Virus replication presents the host cells with large amounts of exogenous genetic material, including DNA ends and unusual structures. Therefore, infected cells recognize viral replication as a DNA damage stress and elicit DNA damage signal transduction, which ultimately induces apoptosis as part of host immune surveillance. However, recent reports have shown that viruses evolve a variety of mechanisms to manipulate DNA damage signaling for their replication and propagation. For example, Epstein-Barr Virus (EBV) abrogates the p53 checkpoint signaling pathway through the interaction of the BZLF1 protein and p53 to avoid apoptosis. Other viruses such as human immunodeficiency virus type 1 (HIV-1)[17-20], herpes simplex virus type 1 (HSV-1)[21,22] and human cytomegalovirus can activate and exploit a cellular DNA damage response, which aids viral replication. Adenovirus blocks ATM signaling and concatemer formation through targeting the DNA repair complex of MRN for degradation and mislocalization[24,25]. Thus, under some circumstances, viruses have co-opted endogenous checkpoint regulators to ensure their own efficient replication[26,27].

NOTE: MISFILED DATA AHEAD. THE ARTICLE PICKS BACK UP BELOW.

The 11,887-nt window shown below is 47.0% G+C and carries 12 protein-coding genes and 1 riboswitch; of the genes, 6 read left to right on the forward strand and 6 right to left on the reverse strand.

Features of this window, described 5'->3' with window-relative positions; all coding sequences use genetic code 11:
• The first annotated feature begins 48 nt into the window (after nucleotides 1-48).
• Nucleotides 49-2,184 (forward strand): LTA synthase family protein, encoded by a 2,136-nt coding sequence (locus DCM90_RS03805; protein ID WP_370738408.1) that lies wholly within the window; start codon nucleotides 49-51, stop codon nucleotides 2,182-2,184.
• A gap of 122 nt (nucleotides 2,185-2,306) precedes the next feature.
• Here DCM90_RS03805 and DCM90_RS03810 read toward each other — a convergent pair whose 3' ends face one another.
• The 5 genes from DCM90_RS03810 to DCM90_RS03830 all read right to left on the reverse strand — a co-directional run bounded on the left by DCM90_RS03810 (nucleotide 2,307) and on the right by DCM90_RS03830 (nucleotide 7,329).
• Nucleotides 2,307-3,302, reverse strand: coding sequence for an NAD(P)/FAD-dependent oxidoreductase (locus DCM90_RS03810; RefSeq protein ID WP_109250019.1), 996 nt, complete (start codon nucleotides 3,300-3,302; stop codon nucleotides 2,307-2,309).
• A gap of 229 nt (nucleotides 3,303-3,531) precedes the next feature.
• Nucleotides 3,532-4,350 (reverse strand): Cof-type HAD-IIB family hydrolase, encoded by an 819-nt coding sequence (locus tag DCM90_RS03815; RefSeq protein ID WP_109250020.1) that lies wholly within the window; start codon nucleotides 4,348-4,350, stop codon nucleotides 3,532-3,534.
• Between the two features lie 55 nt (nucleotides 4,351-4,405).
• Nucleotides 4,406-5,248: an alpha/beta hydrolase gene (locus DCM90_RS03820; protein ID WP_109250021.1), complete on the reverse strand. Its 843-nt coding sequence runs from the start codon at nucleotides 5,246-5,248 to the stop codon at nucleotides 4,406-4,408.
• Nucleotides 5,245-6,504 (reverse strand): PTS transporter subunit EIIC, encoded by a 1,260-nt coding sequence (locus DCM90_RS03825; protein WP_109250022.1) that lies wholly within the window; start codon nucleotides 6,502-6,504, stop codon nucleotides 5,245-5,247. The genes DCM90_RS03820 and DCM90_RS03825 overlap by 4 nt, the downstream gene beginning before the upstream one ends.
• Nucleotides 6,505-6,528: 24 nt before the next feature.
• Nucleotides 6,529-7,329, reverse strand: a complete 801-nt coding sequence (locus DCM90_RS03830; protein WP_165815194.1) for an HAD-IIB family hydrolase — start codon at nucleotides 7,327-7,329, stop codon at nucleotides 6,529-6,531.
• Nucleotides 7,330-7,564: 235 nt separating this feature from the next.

Hepatitis B virus (HBV) is a partially enveloped double-stranded DNA virus with a genome of 3.2 kb. Upon infection, the viral genome is transported into the cell, where it is converted into a covalently closed circular DNA (cccDNA). The cccDNA serves as a template for transcription by host cell RNA polymerase Ⅱ. The pregenomic RNA is then reverse transcribed into DNA replicative intermediates in the cytoplasm within immature viral core particles, by the virally encoded polymerase. Integration into host chromosome may happen during its replication.